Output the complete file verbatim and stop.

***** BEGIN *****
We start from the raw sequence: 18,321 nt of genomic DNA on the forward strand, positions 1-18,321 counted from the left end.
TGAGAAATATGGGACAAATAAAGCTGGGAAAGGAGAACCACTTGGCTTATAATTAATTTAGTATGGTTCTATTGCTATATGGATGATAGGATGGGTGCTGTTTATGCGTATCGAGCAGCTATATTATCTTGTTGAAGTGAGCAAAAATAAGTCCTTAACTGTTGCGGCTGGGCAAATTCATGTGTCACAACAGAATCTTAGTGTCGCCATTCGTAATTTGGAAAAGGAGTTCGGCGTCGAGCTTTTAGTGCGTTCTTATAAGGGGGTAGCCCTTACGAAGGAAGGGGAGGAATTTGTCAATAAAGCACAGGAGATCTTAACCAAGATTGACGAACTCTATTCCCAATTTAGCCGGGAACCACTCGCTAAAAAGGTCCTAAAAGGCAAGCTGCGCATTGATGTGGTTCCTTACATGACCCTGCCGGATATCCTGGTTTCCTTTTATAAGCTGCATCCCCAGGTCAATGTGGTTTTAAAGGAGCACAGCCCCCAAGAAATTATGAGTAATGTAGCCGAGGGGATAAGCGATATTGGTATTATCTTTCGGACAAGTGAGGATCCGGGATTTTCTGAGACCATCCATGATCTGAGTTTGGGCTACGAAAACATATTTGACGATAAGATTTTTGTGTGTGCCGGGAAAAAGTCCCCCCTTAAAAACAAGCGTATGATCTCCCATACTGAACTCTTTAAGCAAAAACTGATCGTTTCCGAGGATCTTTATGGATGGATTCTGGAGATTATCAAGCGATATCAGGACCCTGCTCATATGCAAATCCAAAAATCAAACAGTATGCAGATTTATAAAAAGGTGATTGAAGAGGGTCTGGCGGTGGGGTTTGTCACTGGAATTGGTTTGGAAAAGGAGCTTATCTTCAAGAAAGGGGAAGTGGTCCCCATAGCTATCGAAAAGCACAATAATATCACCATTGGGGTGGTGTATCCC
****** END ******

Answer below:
We start from the raw sequence: 18,321 nt of genomic DNA on the forward strand, positions 1-18,321 counted from the left end.
TGAGAAATATGGGACAAATAAAGCTGGGAAAGGAGAACCACTTGGCTTATAATTAATTTAGTATGGTTCTATTGCTATATGGATGATAGGATGGGTGCTGTTTATGCGTATCGAGCAGCTATATTATCTTGTTGAAGTGAGCAAAAATAAGTCCTTAACTGTTGCGGCTGGGCAAATTCATGTGTCACAACAGAATCTTAGTGTCGCCATTCGTAATTTGGAAAAGGAGTTCGGCGTCGAGCTTTTAGTGCGTTCTTATAAGGGGGTAGCCCTTACGAAGGAAGGGGAGGAATTTGTCAATAAAGCACAGGAGATCTTAACCAAGATTGACGAACTCTATTCCCAATTTAGCCGGGAACCACTCGCTAAAAAGGTCCTAAAAGGCAAGCTGCGCATTGATGTGGTTCCTTACATGACCCTGCCGGATATCCTGGTTTCCTTTTATAAGCTGCATCCCCAGGTCAATGTGGTTTTAAAGGAGCACAGCCCCCAAGAAATTATGAGTAATGTAGCCGAGGGGATAAGCGATATTGGTATTATCTTTCGGACAAGTGAGGATCCGGGATTTTCTGAGACCATCCATGATCTGAGTTTGGGCTACGAAAACATATTTGACGATAAGATTTTTGTGTGTGCCGGGAAAAAGTCCCCCCTTAAAAACAAGCGTATGATCTCCCATACTGAACTCTTTAAGCAAAAACTGATCGTTTCCGAGGATCTTTATGGATGGATTCTGGAGATTATCAAGCGATATCAGGACCCTGCTCATATGCAAATCCAAAAATCAAACAGTATGCAGATTTATAAAAAGGTGATTGAAGAGGGTCTGGCGGTGGGGTTTGTCACTGGAATTGGTTTGGAAAAGGAGCTTATCTTCAAGAAAGGGGAAGTGGTCCCCATAGCTATCGAAAAGCACAATAATATCACCATTGGGGTGGTGTATCCC